“Isobel has Mitral Atresia with Double Outlet Right Ventricle, which is a variation of Hypoplastic Left Heart Syndrome. She’s 10 and before we’ve blinked, she’ll be in secondary school.
Before Isobel was born, we were wracked with uncertainty about whether to go ahead with the pregnancy, a friend sad; ‘children with additional needs are, if anything, even more loved.’ He was right, but that hasn’t half been tested in lock-down!
When lock-down happened it seemed to come with little warning, and as a self-employed person prone to worry, the lock-down felt like a real and active threat to my family. It also afforded me the realisation, as ever, that while we are all in the same situation, we are definitely not all in the same boat. Hearing about young people who are unsafe and unfed gets me so angry I have to go downstairs to hug the kids.
When people ask how we are, I sometimes joke that we stay just ahead of the Government’s Troubled Families Programme. I am only ever half joking, and there have been some dark times over the past weeks, as we have individually (or worse) all together hit psychological brick walls at the same time. It hurts to see your family struggling, but at least you can still buy replacement crockery. Connecting, even over the internet, helps even the youngest.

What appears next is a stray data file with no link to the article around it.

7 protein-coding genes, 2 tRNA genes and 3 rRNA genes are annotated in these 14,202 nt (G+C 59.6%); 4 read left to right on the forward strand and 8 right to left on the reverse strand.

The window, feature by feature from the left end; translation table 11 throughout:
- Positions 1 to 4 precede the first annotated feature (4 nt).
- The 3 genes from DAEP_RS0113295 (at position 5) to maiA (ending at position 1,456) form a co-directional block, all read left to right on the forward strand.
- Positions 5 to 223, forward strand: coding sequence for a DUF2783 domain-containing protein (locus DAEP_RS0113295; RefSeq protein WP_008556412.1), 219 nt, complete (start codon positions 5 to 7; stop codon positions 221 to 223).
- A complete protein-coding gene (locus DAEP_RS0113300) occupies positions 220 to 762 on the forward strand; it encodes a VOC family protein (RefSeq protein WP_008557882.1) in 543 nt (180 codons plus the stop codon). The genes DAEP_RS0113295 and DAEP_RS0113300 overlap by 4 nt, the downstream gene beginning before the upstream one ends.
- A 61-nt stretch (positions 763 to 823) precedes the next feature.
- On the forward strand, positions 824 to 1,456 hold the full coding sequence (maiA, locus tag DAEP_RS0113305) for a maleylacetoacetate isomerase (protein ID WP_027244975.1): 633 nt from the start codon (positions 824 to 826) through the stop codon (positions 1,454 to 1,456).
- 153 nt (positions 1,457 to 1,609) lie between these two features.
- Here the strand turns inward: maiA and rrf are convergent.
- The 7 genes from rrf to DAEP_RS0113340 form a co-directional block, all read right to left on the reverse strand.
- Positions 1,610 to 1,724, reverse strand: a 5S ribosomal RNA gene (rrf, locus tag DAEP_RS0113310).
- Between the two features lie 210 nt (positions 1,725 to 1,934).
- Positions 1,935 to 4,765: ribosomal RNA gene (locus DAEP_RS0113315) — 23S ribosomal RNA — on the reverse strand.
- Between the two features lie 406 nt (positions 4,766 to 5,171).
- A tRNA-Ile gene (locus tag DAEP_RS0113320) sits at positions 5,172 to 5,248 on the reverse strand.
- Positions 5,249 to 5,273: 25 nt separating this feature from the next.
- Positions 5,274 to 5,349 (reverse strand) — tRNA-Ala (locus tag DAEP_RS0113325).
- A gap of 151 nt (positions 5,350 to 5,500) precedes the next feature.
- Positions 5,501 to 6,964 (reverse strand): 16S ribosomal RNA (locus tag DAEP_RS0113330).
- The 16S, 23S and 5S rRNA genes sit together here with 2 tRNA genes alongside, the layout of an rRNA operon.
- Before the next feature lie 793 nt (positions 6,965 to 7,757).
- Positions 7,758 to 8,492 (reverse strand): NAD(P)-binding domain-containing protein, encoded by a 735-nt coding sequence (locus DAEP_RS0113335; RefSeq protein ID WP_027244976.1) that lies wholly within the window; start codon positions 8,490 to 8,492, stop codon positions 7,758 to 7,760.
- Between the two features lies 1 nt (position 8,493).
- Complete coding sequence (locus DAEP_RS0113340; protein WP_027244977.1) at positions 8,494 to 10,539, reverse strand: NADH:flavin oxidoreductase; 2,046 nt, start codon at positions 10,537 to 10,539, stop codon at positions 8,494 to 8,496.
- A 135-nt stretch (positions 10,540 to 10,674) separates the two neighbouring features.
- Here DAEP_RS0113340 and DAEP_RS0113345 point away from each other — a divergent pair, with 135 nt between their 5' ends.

We try not to let Isobel’s half a heart define us, but it does shape our lives to some extent. Like most of the parents using the LHM Facebook page, our first instinct was to protect and pull up the drawbridge. Novel at first, the new routine quickly paled.
It turns out Isobel is vulnerable, but not that vulnerable. The shielding texts and guidelines weren’t written with families in mind at all. I was all at sea. As ever in a storm, I reached out to Suzie on the LHM helpline, and she really helped to cut through the fog of mixed messages. Suzie’s common sense approach gave us the confidence to stick our noses out the door. Nothing bad happened, so after that (this was 4-5 weeks in) we started to go out to our local park. We became experts at dancing away from strangers. Now I see these green spaces in a whole new light. Within minutes of the front door we were fortunate enough to be able to literally walk into the Spring, connect to our neighbours and lose ourselves in games of hide and seek. Without imagination and pretend games we’d be climbing the walls. It’s lovely to hear laughter coming from downstairs rather than bloody battle.
‘This too will pass’ is a phrase that has been echoing (there’s plenty of empty space) around my brain recently. Our heart children are nothing short of resilient, but its okay if us dads don’t always feel indestructible. We’re playing a long game for our children, and that needs us to stick around. As part of the LHM online community we mostly hide behind our wives and partners, but perhaps we should find our own space. Anyone want to join me in a virtual shed?”
Post written by LHM parent member Paul, dad to Isobel. A huge thank you to Paul for sharing your story with us for Father’s Day.